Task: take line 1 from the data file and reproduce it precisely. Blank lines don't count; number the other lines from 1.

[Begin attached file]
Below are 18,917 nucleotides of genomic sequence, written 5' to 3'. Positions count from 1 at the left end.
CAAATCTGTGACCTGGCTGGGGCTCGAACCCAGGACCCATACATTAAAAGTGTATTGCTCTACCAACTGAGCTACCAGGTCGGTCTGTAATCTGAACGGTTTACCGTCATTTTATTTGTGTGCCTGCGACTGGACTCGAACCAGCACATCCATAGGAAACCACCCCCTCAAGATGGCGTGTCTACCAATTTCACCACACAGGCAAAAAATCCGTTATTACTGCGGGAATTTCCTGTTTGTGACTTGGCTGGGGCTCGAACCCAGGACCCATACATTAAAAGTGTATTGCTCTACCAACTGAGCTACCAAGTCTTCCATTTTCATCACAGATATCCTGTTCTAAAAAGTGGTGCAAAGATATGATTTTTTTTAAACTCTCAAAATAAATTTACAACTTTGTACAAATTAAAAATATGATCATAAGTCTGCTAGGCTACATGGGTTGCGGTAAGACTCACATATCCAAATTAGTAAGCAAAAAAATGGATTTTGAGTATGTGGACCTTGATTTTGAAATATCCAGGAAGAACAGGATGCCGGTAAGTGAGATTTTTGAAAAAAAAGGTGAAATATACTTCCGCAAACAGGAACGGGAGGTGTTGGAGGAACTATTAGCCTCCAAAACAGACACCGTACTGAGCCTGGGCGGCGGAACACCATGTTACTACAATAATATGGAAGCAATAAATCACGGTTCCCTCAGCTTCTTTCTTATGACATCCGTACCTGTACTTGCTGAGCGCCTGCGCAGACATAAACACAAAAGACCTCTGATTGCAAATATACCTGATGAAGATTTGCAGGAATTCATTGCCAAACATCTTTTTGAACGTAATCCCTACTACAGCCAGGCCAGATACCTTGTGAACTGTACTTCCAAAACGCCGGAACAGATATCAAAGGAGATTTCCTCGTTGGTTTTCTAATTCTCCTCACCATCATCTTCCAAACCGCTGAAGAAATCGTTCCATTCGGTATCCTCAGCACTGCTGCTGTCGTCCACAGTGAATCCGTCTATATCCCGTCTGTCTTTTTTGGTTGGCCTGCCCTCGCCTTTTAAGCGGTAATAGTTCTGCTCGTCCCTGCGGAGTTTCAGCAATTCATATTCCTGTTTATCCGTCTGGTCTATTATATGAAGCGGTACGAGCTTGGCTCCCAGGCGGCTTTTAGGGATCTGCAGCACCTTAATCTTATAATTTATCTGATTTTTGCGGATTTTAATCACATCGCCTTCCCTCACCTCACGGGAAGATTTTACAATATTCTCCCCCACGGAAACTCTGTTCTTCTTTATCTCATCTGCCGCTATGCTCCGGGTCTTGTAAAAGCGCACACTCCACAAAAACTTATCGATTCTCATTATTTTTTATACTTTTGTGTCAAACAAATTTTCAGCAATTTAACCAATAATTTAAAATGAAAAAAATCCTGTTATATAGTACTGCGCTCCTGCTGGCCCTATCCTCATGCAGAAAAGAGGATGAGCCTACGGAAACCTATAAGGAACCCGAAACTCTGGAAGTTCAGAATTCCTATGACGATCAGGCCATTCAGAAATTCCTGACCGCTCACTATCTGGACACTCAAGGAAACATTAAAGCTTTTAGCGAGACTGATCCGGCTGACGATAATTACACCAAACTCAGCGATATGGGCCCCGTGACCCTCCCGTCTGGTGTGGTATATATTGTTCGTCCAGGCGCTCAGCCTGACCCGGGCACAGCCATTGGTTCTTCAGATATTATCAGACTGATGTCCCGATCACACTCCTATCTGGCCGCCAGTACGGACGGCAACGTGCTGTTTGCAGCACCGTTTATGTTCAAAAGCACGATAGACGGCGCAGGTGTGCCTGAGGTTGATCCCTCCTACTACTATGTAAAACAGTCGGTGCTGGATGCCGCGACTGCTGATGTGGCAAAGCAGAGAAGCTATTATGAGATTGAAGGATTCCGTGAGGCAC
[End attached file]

Below are 18,917 nucleotides of genomic sequence, written 5' to 3'. Positions count from 1 at the left end.